Instagram Metrics to Guide your Instagram Strategy

Posted by Brian Zuercher on Sep 5, 2014 10:44:00 AM

In Instagram Insights

Do you know why they like that?

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For brand marketers, the investment of time and money in content for Instagram is a challenge.  Develop a strategy, produce authentic content, post it from a phone, measure the engagement, rinse and repeat.  The list goes on and we’re not even including engagement strategies in this.

One metric that can increase the efficiency and understanding on how to achieve better results is understanding why an audience found some posts more engaging over others.  Our team is helping brands with the analysis of these types of activities, and we wanted to share a few of our learnings.

Use information not data - Data is a hot word, but it’s the information from the data that helps build more insightful metrics for understanding the quality of a post.  Measuring number of likes and comments is a starting point, but going a step beyond that is more powerful.  We have developed a pIQ™ score that helps us gauge multiple dimensions of a post and its author and produce a score of 1-10 on that post.  We’ll write more about the pIQ™ score soon, but we are helping differentiate between a minor league baseball player hitting 20 home runs and a major league baseball player doing the same.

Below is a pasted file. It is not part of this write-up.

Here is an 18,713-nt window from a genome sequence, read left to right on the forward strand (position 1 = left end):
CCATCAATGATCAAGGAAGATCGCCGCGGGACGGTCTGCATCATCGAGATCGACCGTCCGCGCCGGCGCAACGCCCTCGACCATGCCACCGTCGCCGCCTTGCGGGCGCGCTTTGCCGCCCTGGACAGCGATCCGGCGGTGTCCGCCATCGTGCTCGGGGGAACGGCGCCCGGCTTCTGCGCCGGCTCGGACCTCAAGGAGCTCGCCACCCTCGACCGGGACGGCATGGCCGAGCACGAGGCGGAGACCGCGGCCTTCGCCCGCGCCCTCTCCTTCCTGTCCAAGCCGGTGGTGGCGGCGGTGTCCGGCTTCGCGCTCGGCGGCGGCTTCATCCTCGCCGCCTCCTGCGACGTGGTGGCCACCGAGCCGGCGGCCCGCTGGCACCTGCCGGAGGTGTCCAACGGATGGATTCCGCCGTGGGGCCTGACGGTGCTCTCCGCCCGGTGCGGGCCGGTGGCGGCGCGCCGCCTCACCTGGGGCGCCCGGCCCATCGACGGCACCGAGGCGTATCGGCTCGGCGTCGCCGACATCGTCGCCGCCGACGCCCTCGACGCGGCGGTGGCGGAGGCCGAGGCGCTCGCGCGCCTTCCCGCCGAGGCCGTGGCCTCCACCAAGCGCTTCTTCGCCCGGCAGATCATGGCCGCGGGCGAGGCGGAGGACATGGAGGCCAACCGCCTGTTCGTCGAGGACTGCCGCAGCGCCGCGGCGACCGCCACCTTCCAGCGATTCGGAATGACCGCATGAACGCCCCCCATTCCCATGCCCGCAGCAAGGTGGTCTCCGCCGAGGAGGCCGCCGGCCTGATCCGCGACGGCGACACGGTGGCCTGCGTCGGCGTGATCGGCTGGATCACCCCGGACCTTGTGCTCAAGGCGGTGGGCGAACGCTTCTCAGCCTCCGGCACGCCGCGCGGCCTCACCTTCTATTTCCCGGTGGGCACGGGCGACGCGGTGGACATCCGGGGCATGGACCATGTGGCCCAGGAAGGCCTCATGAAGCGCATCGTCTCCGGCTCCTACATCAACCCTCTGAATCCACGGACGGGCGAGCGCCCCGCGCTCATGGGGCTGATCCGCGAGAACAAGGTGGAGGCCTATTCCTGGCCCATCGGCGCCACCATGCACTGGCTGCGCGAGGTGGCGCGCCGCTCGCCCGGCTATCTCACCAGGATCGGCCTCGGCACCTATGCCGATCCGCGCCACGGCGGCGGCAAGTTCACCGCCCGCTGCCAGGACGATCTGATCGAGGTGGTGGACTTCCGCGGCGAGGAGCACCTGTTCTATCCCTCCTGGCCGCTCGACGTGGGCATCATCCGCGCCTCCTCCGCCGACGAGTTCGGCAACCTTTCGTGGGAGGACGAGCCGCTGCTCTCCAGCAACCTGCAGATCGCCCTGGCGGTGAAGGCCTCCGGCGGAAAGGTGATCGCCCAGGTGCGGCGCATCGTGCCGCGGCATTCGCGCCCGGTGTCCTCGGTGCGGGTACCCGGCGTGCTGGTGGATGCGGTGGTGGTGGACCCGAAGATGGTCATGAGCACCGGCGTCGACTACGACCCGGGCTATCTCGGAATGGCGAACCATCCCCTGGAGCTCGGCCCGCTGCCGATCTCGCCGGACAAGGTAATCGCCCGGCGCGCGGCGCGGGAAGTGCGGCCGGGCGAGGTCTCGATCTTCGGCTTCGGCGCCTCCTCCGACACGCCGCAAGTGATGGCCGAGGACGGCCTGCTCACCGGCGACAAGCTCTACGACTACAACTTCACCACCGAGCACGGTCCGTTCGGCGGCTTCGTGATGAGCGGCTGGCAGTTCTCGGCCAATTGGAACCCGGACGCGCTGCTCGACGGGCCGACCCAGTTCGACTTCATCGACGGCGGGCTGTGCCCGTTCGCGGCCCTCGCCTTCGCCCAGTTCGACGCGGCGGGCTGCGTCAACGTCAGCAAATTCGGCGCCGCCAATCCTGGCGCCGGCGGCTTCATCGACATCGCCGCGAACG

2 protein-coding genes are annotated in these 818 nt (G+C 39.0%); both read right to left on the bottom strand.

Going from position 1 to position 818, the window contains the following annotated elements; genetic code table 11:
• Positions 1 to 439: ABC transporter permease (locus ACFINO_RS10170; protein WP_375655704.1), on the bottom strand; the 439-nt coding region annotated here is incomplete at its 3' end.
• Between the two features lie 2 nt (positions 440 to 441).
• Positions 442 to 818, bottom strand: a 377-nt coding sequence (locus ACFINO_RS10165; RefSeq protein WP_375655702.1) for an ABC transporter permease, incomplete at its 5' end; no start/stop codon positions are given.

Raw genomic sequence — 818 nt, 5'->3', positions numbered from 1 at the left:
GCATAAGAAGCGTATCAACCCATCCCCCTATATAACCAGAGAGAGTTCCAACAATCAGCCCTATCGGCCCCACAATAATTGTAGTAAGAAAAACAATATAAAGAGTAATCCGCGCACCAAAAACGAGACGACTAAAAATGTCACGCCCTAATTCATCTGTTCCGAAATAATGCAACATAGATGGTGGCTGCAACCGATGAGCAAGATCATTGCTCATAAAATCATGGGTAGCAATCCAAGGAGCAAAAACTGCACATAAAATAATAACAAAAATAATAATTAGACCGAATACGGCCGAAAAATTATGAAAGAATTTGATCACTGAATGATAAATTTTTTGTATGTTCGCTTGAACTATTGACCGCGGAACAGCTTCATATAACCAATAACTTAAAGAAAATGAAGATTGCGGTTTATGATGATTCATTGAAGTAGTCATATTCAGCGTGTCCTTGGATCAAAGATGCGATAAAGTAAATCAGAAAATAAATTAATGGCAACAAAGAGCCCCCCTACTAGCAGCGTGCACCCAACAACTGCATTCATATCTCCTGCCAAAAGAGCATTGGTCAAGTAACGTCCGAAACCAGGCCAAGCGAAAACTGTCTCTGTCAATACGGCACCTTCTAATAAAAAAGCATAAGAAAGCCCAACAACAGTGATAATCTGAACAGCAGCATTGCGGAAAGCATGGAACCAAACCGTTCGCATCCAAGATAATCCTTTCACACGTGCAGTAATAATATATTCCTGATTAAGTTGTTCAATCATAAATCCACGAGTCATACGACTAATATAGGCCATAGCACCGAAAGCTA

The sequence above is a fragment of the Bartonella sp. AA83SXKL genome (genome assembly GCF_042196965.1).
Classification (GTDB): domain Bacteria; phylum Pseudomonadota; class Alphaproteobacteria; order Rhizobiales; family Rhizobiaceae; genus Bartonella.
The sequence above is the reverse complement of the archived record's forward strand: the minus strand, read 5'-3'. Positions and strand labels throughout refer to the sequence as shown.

Take context and metadata into account - Other factors are at play for why a post is more or less successful.  Did the post contain other hashtags or brand/user mentions that would help it become more discoverable than other posts?  Was it shared at a more optimal time of day?  Do you have other campaigns and marketing efforts pointing to this sharing?  Understanding all the context of the post provides the ability to properly measure its success.

Photo content and quality DOES matter - Often times we are guilty of using our data and some of our personal preferences to determine what content is successful.  Many marketers aren’t aware of content success patterns that relate to what is actually in the photos.  Set up the highest scoring posts on a grid and take a look at patterns.  If the above mentioned data is sorted out first it will be easier to spot quick patterns.

 

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